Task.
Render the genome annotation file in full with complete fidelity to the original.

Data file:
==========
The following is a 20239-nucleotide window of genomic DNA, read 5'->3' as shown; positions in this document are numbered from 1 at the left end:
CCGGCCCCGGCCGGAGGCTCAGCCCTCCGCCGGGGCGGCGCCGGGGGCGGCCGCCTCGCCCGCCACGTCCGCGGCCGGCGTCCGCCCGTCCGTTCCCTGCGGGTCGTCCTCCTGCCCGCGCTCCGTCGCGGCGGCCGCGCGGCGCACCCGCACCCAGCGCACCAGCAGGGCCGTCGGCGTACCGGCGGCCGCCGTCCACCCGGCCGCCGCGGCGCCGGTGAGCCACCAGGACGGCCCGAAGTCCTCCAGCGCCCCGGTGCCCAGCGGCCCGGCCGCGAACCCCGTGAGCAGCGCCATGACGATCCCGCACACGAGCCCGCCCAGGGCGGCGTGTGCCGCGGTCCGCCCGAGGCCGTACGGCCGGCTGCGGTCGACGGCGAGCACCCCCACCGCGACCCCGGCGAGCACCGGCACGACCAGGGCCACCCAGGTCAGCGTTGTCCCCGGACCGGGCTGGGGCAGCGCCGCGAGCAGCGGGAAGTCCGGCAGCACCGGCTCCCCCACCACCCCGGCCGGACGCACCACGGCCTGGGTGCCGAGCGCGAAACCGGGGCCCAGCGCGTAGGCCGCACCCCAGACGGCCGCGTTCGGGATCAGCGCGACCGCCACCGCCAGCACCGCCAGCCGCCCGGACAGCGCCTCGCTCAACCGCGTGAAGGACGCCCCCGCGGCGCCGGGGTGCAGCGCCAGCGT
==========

The following is a 20239-nucleotide window of genomic DNA, read 5'->3' as shown; positions in this document are numbered from 1 at the left end:
CCGGCCCCGGCCGGAGGCTCAGCCCTCCGCCGGGGCGGCGCCGGGGGCGGCCGCCTCGCCCGCCACGTCCGCGGCCGGCGTCCGCCCGTCCGTTCCCTGCGGGTCGTCCTCCTGCCCGCGCTCCGTCGCGGCGGCCGCGCGGCGCACCCGCACCCAGCGCACCAGCAGGGCCGTCGGCGTACCGGCGGCCGCCGTCCACCCGGCCGCCGCGGCGCCGGTGAGCCACCAGGACGGCCCGAAGTCCTCCAGCGCCCCGGTGCCCAGCGGCCCGGCCGCGAACCCCGTGAGCAGCGCCATGACGATCCCGCACACGAGCCCGCCCAGGGCGGCGTGTGCCGCGGTCCGCCCGAGGCCGTACGGCCGGCTGCGGTCGACGGCGAGCACCCCCACCGCGACCCCGGCGAGCACCGGCACGACCAGGGCCACCCAGGTCAGCGTTGTCCCCGGACCGGGCTGGGGCAGCGCCGCGAGCAGCGGGAAGTCCGGCAGCACCGGCTCCCCCACCACCCCGGCCGGACGCACCACGGCCTGGGTGCCGAGCGCGAAACCGGGGCCCAGCGCGTAGGCCGCACCCCAGACGGCCGCGTTCGGGATCAGCGCGACCGCCACCGCCAGCACCGCCAGCCGCCCGGACAGCGCCTCGCTCAACCGCGTGAAGGACGCCCCCGCGGCGCCGGGGTGCAGCGCCAGCGT